During the summer of 2014, we fly to Washington D.C. for a 3 day conference (click here to find out about watching informative videos from the conference) that Dysautonomia International holds each year to listen to top neurologists and other specialists talk about new findings and different things patients find helpful to make it through the day. We meet Lauren in person. I tell her I want to have Meghan try IVIG but we can't find anyone who will prescribe it - and that I want to get her into a study. Meghan spends a lot of time laying in bed at the hotel the conference was at because of dizziness and nausea. But we do find a study that Meghan can take part in.
In mid-September, we travel almost 900 miles to meet a doctor with a limited IVIG study and a pediatric cardiologist he consults with on several patients. I can't believe how much they know. I am a wreck the whole trip. Meghan has to qualify and be approved for the study. We leave there knowing her blood pressure and heart rate changes meet the requirements but are not certain of the remaining criteria. We have to wait almost 3 weeks more - some of the new testing procedures failed on initial blood tests. I begin to doubt whether or not this will really happen. Medical research is full of set backs and retesting and tweaking of procedures. I try to be patient.
Currently IVIG is not a drug listed or approved for POTS - there are actually no approved drugs for POTS at this time! You have to find a doctor to prescribe it "off-label" and why I had such a hard time getting it for Meghan to try. Most insurance companies do not cover off label treatments (or at least really expensive ones)...so the hope is that when there is documentation of the results it will lead to IVIG becoming a prescribed treatment for POTS and lead to less problems with insurance coverage.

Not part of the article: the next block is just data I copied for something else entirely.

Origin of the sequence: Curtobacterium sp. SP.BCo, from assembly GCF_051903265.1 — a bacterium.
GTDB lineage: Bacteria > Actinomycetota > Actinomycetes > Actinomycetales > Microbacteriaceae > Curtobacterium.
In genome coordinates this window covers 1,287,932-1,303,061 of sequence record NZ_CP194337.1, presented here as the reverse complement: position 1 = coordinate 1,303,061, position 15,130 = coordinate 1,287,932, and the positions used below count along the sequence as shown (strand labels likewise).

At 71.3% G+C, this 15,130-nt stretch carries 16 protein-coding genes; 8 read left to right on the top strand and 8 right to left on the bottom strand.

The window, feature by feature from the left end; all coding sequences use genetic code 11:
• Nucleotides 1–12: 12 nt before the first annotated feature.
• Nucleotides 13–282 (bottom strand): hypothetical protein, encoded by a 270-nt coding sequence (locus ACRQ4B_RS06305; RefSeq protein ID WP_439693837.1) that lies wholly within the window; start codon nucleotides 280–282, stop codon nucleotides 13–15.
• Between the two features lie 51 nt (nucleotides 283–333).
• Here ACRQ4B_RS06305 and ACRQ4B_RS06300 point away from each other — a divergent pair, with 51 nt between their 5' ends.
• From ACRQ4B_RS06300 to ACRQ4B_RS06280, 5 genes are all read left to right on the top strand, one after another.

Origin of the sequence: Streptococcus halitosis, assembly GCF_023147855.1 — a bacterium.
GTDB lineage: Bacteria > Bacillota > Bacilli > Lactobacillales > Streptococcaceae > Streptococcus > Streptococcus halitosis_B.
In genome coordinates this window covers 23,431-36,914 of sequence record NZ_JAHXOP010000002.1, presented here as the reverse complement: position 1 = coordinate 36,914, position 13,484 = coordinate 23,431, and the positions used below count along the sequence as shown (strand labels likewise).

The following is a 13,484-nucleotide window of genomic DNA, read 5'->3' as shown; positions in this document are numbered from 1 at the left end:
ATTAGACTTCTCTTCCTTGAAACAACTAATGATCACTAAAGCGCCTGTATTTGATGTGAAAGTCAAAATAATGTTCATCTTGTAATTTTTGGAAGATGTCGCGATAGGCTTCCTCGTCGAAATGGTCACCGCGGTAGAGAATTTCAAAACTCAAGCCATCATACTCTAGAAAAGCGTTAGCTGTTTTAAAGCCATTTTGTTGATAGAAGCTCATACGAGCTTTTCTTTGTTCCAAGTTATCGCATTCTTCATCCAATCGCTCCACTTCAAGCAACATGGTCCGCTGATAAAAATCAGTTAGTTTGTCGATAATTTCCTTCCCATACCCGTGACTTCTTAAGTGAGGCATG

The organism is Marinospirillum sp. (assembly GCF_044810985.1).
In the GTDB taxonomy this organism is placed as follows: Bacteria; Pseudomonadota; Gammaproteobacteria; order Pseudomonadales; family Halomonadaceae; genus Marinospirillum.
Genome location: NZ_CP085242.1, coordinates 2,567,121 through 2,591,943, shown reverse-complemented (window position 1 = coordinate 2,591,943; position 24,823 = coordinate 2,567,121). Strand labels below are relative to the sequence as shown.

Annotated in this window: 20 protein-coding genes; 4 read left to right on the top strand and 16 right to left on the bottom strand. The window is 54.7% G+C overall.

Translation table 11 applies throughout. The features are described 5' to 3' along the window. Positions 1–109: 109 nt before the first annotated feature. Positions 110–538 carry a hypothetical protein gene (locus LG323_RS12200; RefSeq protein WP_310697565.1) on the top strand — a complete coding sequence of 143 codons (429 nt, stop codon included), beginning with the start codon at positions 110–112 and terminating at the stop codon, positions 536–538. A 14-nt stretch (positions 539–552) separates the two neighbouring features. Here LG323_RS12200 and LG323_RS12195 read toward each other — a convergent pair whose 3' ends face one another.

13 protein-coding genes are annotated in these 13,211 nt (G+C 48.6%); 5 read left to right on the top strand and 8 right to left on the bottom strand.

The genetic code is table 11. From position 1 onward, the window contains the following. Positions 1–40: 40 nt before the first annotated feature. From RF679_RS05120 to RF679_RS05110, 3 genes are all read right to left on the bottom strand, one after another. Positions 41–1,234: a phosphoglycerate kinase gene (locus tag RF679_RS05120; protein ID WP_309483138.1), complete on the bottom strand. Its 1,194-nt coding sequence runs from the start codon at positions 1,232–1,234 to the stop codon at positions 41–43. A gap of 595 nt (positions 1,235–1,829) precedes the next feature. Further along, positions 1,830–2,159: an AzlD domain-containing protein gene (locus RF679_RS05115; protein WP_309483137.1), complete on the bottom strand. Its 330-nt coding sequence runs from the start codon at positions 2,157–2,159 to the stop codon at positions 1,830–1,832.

In November of 2014, Meghan and I stop exercising at the Y. She has far too many dizzy spells, terrible stomachaches, diarrhea (remember your nervous system controls digestion), lots of anxiety, random heart pains, and joint pains. She hardly eats anything all day because of the nausea she constantly feels or the stomachaches the food causes. I pick her up from school during exercise time to just give her some rest to finish the school day. But on the outside - she continues to fool people. No one really knows what is going on inside her. She smiles and acts like everything is normal. She would cry when she got home from school and lay on the couch hoping to feel better. POTS can be a progressive disorder and we were definitely seeing a faster progression then we had previously. But thankfully we also get confirmation that Meghan does meet the requirements of the study!
I talk on the phone with his consulting doctor who is swamped by patients because he can't turn anyone away. So many are suffering. He will be the prescribing doctor of the IVIG and the first dose will be done at their hospital in another state, November 30th to December 1st, 2014. We will have it done through the night since it can take up to 12 hours the first time and Meghan can sleep through a lot of it. We don't know how she will react so they do it in a hospital setting at a very slow rate and she is giving a high dose of Benadryl and a steroid to help avoid any allergic reactions. She is also given pain medications for migraines which is a common side effect of the IVIG. They also give her a liter of saline before the IVIG and a liter of saline after the IVIG. So she is pretty water logged - maybe even a little puffy around the eyes when we leave. But it goes fairly smooth - some throwing up during the beginning of the infusion, most likely from the high dose of Benadryl. We fly home that night after several hours of observation.